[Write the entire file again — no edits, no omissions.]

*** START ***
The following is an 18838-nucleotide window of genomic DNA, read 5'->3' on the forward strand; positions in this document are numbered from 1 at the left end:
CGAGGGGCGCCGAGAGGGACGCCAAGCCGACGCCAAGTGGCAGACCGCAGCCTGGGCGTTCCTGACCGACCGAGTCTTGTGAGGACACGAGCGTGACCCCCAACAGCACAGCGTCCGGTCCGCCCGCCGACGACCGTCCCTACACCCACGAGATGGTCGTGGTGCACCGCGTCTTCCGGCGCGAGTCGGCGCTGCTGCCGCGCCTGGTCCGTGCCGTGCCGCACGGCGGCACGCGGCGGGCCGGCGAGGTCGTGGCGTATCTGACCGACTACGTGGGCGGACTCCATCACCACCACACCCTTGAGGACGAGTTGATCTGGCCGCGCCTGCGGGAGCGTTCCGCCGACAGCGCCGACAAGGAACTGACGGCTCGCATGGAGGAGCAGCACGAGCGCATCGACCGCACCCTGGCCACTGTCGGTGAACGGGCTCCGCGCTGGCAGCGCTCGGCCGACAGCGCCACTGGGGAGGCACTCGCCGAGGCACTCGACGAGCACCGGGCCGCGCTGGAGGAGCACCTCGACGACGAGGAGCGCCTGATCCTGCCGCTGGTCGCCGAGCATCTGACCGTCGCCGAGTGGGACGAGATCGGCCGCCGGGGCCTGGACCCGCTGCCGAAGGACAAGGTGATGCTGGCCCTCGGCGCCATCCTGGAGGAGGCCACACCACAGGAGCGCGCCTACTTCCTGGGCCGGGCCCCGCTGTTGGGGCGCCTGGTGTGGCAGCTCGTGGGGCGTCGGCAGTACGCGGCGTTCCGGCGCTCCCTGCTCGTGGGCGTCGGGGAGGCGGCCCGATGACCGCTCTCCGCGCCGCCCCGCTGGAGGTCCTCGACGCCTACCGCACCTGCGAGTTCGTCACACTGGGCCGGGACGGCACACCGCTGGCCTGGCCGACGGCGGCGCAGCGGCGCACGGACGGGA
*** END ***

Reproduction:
The following is an 18838-nucleotide window of genomic DNA, read 5'->3' on the forward strand; positions in this document are numbered from 1 at the left end:
CGAGGGGCGCCGAGAGGGACGCCAAGCCGACGCCAAGTGGCAGACCGCAGCCTGGGCGTTCCTGACCGACCGAGTCTTGTGAGGACACGAGCGTGACCCCCAACAGCACAGCGTCCGGTCCGCCCGCCGACGACCGTCCCTACACCCACGAGATGGTCGTGGTGCACCGCGTCTTCCGGCGCGAGTCGGCGCTGCTGCCGCGCCTGGTCCGTGCCGTGCCGCACGGCGGCACGCGGCGGGCCGGCGAGGTCGTGGCGTATCTGACCGACTACGTGGGCGGACTCCATCACCACCACACCCTTGAGGACGAGTTGATCTGGCCGCGCCTGCGGGAGCGTTCCGCCGACAGCGCCGACAAGGAACTGACGGCTCGCATGGAGGAGCAGCACGAGCGCATCGACCGCACCCTGGCCACTGTCGGTGAACGGGCTCCGCGCTGGCAGCGCTCGGCCGACAGCGCCACTGGGGAGGCACTCGCCGAGGCACTCGACGAGCACCGGGCCGCGCTGGAGGAGCACCTCGACGACGAGGAGCGCCTGATCCTGCCGCTGGTCGCCGAGCATCTGACCGTCGCCGAGTGGGACGAGATCGGCCGCCGGGGCCTGGACCCGCTGCCGAAGGACAAGGTGATGCTGGCCCTCGGCGCCATCCTGGAGGAGGCCACACCACAGGAGCGCGCCTACTTCCTGGGCCGGGCCCCGCTGTTGGGGCGCCTGGTGTGGCAGCTCGTGGGGCGTCGGCAGTACGCGGCGTTCCGGCGCTCCCTGCTCGTGGGCGTCGGGGAGGCGGCCCGATGACCGCTCTCCGCGCCGCCCCGCTGGAGGTCCTCGACGCCTACCGCACCTGCGAGTTCGTCACACTGGGCCGGGACGGCACACCGCTGGCCTGGCCGACGGCGGCGCAGCGGCGCACGGACGGGA